Braves relief pitcher Jason Motte talks with Griffin Middle schoolers (l to r) Aidan Daily, Taylor Daxe and Caitlynn Campbell and their Science of Baseball project. Credit: Richard Morris.

Making the Grade: Cobb County students study science of baseball

While most of Cobb County was driving along I-75 and watching the building progress of the Braves’ new baseball stadium before it opened in April, students at area middle schools were studying the science of the sport, from how to calculate a strike zone to the composition of the soil on the pitcher’s mound.

On May 21, 10-student teams from eight Cobb middle schools presented their research projects to game-goers and a few Braves players as well at SunTrust Park. They were part of the Braves’ STEM Showcase that gave them a public forum to share their studies.

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Their projects were part of the “Science of Sport” program the Cobb district adapted from the University of Arizona, said Sally Creel, the district’s STEM and innovation supervisor.

“When they showed us the idea last year, we decide to roll it out to eight schools this year,” she said. “Our program was funded through a partnership with the Braves and Comcast, and was a great way to have math, science and physical education teachers working together. In a STEM school, you’ll often see math and science teachers collaborating, but you don’t often see PE included. Anytime that happens, it’s awesome.”

Braves relief pitcher Jason Mott talks to Mabry Middle School students about baseball cards they created using data collected during their Science of Baseball lessons. Credit: Richard Morris.
Photo: For the AJC

The Science of Sport offers curriculum around a number of athletic endeavors, including soccer and football, but given that the Braves now call Cobb home, the district opted to concentrate on the science of baseball.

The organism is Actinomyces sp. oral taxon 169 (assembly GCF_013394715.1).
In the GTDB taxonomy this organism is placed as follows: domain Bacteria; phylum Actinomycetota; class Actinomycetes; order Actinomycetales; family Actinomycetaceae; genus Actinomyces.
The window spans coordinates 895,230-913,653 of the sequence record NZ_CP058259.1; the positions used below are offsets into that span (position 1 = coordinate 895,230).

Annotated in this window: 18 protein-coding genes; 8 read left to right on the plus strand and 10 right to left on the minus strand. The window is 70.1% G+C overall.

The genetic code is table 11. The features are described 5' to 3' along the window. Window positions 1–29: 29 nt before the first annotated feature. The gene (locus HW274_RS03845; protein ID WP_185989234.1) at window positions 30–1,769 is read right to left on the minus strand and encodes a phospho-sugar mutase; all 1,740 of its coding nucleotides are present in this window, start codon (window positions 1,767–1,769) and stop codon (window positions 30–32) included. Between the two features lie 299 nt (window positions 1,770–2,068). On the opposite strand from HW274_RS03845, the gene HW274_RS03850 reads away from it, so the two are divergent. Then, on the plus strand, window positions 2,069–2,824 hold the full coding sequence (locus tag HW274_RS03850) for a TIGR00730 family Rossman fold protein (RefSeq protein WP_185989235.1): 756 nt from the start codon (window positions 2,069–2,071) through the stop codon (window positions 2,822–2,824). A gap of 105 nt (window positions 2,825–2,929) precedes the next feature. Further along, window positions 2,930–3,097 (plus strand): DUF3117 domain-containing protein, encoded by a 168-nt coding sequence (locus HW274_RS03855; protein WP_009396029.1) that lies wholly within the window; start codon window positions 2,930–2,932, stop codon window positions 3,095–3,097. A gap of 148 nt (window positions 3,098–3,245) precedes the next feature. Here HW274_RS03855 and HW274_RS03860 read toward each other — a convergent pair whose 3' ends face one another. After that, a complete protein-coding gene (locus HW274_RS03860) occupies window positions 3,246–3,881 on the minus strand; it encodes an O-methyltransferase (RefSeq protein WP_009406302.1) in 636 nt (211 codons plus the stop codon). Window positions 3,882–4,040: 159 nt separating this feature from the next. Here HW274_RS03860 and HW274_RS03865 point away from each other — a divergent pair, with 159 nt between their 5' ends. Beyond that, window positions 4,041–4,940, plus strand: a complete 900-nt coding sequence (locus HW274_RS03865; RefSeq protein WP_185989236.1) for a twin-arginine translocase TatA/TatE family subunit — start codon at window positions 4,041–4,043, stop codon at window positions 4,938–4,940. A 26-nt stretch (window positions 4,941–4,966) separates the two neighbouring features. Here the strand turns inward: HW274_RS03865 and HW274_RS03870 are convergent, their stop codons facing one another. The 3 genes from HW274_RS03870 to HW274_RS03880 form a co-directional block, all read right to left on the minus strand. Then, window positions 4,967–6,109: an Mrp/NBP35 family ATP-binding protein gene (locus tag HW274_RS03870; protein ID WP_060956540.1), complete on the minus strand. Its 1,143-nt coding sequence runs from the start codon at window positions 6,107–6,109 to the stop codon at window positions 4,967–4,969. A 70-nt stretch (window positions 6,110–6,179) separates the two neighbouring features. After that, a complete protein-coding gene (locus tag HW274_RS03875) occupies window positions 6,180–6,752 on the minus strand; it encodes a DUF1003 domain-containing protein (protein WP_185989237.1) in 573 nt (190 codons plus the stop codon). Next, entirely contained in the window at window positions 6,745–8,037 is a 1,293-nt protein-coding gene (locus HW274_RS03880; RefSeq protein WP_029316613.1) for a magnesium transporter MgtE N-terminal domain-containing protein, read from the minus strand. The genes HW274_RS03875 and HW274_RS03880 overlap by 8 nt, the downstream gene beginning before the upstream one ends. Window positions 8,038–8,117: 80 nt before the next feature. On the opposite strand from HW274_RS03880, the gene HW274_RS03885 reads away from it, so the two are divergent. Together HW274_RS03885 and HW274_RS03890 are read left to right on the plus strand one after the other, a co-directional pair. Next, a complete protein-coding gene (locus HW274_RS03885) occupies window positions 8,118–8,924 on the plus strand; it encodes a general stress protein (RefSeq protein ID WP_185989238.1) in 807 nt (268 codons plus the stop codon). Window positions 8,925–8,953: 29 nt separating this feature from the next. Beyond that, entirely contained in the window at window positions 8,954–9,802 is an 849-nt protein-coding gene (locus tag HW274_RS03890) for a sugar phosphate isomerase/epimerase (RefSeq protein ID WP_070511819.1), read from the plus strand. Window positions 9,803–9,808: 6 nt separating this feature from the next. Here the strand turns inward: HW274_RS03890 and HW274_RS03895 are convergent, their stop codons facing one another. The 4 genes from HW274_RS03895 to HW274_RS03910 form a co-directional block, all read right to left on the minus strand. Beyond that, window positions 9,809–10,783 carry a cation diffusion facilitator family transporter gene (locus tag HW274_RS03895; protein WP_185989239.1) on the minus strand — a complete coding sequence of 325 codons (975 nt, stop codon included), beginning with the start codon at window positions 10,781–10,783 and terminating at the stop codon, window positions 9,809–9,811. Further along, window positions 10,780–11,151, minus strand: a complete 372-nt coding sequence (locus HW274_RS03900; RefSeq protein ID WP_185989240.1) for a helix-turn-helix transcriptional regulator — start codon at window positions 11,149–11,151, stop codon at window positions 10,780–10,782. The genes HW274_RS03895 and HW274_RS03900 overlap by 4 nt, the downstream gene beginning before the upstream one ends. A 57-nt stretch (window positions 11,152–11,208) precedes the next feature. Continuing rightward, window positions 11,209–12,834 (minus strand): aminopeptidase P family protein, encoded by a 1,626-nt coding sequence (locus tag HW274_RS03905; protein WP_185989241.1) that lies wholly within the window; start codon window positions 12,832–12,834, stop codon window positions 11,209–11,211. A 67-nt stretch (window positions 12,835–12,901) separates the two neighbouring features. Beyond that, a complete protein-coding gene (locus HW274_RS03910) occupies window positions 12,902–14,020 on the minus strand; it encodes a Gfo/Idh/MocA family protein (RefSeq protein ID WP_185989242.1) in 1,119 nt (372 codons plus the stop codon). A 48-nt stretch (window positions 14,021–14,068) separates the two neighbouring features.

“The schools have gone crazy for it,” said Creel. “The kids love it. And at the same time, the curriculum aligns with our state standards in science, math and physical education.”

For instance, Creel said, students used baseball as the basis for figuring batting averages, measuring batting stances and strikes zone, and calculating the angles of bases.

“This program combined the science with the athleticism,” said Creel, “so kids who may not have been the best math or science students but understood the mechanics of baseball could work with students who understood the math and science part.”

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The baseball theme permeated the schools, with some cafeterias serving Braves Burgers and Pop Fly chicken, and English classes writing a Braves song. “You name it, they were doing it,” said Creel. “The program created new opportunities to integrate baseball as the main theme throughout.”

Initially, Lisa Green, a teacher at Dickerson Middle in East Cobb, wasn’t sure how she’d work baseball into her sixth grade earth science course.

“The program had several lessons around math and physics, but I teach earth systems,” she said. “But I also love baseball, so I thought of all the weird things I’d heard about it over the years – such as the dirt is different on a baseball field. So I researched it and found yes, there are different compositions on different fields. And the pitchers’ mounds and batters’ boxes are 40 percent sand and 40 percent clay so they drain better.”

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Green got the Braves to send three types of ballpark soil that her students could analyze.

“We had already studied the soil profile of the earth, so I figured we could apply the same inquiry to the soil on a baseball diamond,” said Green. “It was exciting to see the kids figure out what kind of soil worked best under the grass and on the warning track. It was a real-world application of what we’re studying, taking science out of the textbooks and putting it into their hands.”

Creel said that the district plans to expand the Science of Sport program into its remaining middle schools next year.

Information about the Science of Sport and other STEM initiatives in Cobb:

Braves fans headed to SunTrust Park early to experience the new ballpark on opening day. (Erica A. Hernandez/AJC)

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